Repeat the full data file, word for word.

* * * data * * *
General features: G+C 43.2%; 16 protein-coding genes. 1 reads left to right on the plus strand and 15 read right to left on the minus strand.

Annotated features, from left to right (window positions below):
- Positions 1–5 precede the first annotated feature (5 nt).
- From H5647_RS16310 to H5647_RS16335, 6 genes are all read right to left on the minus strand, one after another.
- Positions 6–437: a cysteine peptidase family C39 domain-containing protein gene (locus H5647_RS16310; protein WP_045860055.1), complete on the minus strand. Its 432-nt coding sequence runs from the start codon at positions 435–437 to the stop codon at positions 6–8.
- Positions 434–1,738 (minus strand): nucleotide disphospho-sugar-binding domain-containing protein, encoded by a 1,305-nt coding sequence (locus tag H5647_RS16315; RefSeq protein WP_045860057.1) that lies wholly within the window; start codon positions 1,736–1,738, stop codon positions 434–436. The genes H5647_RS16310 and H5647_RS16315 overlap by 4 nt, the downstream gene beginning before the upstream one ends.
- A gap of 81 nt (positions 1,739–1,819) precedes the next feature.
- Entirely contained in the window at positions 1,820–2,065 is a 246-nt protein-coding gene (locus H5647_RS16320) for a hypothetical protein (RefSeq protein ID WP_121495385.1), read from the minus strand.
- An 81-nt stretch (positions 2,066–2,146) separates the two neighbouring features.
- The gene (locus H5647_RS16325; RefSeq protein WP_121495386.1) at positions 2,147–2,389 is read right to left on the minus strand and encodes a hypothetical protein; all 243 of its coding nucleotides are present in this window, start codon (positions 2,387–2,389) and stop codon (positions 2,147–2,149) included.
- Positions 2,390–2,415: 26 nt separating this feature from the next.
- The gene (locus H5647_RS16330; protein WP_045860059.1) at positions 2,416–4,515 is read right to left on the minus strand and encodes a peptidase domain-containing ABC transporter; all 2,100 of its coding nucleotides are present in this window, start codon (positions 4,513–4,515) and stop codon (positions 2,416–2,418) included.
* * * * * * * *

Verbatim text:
General features: G+C 43.2%; 16 protein-coding genes. 1 reads left to right on the plus strand and 15 read right to left on the minus strand.

Annotated features, from left to right (window positions below):
- Positions 1–5 precede the first annotated feature (5 nt).
- From H5647_RS16310 to H5647_RS16335, 6 genes are all read right to left on the minus strand, one after another.
- Positions 6–437: a cysteine peptidase family C39 domain-containing protein gene (locus H5647_RS16310; protein WP_045860055.1), complete on the minus strand. Its 432-nt coding sequence runs from the start codon at positions 435–437 to the stop codon at positions 6–8.
- Positions 434–1,738 (minus strand): nucleotide disphospho-sugar-binding domain-containing protein, encoded by a 1,305-nt coding sequence (locus tag H5647_RS16315; RefSeq protein WP_045860057.1) that lies wholly within the window; start codon positions 1,736–1,738, stop codon positions 434–436. The genes H5647_RS16310 and H5647_RS16315 overlap by 4 nt, the downstream gene beginning before the upstream one ends.
- A gap of 81 nt (positions 1,739–1,819) precedes the next feature.
- Entirely contained in the window at positions 1,820–2,065 is a 246-nt protein-coding gene (locus H5647_RS16320) for a hypothetical protein (RefSeq protein ID WP_121495385.1), read from the minus strand.
- An 81-nt stretch (positions 2,066–2,146) separates the two neighbouring features.
- The gene (locus H5647_RS16325; RefSeq protein WP_121495386.1) at positions 2,147–2,389 is read right to left on the minus strand and encodes a hypothetical protein; all 243 of its coding nucleotides are present in this window, start codon (positions 2,387–2,389) and stop codon (positions 2,147–2,149) included.
- Positions 2,390–2,415: 26 nt separating this feature from the next.
- The gene (locus H5647_RS16330; protein WP_045860059.1) at positions 2,416–4,515 is read right to left on the minus strand and encodes a peptidase domain-containing ABC transporter; all 2,100 of its coding nucleotides are present in this window, start codon (positions 4,513–4,515) and stop codon (positions 2,416–2,418) included.